First executive order by new Seattle Mayor aimed at helping low-income families pay rent

SEATTLE - As of Tuesday, Seattle has a new mayor. Jenny Durkan was sworn in as Mayor of Seattle a little before 4 p.m. at the Ethiopian Community Center in South Seattle.

Minutes after being sworn in Durkan launched her first two executive orders.

“During my campaign, told you we needed urgent action and you will see that this week. I will be signing a number of executive orders,” Durkan said.

The first one centers around housing affordability, she wants to create the Seattle Rental Housing Assistance Program.

The program will provide a combination of vouchers and subsidies for renters seeking help through the Seattle Housing Authority (SHA).

It would work similar to a federal program provided by the U.S. Department of Housing and Urban Development (HUD) which currently helps 7,000 people with housing subsidies.

“I know we can attack the problems of affordability,” Mayor Durkan said.

Families with income between 30% and 50% of the area median income (AMI) will get help more quickly.

HUD programs require SHA to give preferential treatment to families making less than 30% of AMI.

So a family of 4 at 50% AMI or $48,000 would normally be in the back of the line to receive federal help but not under the city’s plan.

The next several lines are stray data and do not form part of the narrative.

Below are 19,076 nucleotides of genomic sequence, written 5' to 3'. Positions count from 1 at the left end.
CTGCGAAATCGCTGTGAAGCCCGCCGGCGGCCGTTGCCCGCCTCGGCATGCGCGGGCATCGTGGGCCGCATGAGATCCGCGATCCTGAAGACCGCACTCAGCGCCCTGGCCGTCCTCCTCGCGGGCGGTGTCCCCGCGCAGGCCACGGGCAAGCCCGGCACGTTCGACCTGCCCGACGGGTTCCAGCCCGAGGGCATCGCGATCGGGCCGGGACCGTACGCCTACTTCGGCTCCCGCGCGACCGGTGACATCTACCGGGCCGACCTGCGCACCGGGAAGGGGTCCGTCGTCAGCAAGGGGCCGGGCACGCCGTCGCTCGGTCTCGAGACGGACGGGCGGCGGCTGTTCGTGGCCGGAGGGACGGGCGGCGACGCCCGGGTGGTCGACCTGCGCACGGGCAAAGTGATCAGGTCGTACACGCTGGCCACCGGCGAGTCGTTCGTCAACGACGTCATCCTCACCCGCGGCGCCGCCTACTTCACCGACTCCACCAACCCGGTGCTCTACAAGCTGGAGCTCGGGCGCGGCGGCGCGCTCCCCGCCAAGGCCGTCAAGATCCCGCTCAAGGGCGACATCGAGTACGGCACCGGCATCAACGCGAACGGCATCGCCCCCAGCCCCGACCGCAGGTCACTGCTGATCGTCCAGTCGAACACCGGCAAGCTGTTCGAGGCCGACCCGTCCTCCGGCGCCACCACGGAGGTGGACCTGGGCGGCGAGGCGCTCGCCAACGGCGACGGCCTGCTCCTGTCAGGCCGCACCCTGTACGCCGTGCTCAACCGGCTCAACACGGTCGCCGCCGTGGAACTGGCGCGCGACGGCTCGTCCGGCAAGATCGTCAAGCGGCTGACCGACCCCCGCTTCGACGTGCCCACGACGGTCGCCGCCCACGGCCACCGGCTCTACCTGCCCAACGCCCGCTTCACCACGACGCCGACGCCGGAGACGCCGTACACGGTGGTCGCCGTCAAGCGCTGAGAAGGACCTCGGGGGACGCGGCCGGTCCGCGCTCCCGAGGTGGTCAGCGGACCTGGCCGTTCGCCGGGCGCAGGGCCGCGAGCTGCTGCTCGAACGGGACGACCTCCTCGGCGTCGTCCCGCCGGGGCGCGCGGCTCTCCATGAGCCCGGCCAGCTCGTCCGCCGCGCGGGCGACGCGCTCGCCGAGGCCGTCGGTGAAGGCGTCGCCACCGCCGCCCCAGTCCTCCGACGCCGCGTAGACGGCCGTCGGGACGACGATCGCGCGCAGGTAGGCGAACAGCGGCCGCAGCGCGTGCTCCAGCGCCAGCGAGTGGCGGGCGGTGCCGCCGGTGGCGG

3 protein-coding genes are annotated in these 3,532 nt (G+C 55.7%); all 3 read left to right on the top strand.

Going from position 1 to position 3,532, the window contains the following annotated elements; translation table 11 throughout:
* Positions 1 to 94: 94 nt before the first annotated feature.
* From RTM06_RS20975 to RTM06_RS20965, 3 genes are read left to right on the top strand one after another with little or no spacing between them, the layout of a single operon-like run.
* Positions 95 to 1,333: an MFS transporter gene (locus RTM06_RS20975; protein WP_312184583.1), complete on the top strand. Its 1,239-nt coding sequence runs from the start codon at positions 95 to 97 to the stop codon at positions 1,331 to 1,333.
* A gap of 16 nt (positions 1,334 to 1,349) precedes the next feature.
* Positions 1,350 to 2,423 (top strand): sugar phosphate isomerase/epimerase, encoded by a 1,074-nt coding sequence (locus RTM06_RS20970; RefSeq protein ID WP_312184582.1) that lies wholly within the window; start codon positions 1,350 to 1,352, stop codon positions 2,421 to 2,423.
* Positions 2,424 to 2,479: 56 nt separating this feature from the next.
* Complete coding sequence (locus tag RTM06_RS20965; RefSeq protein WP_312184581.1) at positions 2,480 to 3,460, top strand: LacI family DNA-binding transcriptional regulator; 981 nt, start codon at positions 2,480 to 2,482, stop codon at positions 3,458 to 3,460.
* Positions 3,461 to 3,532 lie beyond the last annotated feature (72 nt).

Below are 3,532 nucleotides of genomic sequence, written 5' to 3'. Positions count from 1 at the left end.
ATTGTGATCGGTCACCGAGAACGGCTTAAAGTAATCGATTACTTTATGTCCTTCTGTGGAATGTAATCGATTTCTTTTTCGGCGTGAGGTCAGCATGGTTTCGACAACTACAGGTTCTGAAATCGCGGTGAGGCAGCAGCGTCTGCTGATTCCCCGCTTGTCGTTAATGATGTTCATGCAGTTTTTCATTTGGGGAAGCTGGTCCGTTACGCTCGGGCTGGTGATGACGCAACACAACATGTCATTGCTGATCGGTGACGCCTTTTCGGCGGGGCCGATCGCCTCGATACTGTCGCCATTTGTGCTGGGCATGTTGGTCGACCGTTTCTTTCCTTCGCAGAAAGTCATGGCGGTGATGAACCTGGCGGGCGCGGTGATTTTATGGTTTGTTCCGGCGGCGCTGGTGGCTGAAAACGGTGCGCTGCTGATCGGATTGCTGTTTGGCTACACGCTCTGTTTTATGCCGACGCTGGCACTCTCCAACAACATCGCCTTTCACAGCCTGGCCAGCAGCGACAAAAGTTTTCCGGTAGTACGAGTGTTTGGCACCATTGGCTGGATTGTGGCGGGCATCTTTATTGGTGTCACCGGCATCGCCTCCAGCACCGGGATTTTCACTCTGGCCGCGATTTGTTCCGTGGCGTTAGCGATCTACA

“This is a way to take some city resources and direct it to something more immediate,” Kerry Coughlin with the Seattle Housing Authority said.

The program is expected to help more than 100 families immediately. The city is hoping to make the pilot program a permanent one eventually helping about 32,000 families. The cost is expected to be more than $70 million.

“Essentially stem the tide for people on the verge of becoming homeless and prevent that,” Coughlin said.

Seattle rent has shot up nearly 60% in the last 6 years.

According to RentCafe, an average 2 bedroom apartment in Seattle is $2193.

The second executive order addresses race and social justice disparities.

The city launched the initiative in 2004 in hopes of achieving racial equity in the community and also to address institutionalized racism. Durkan’s order will require an extensive review of the current system.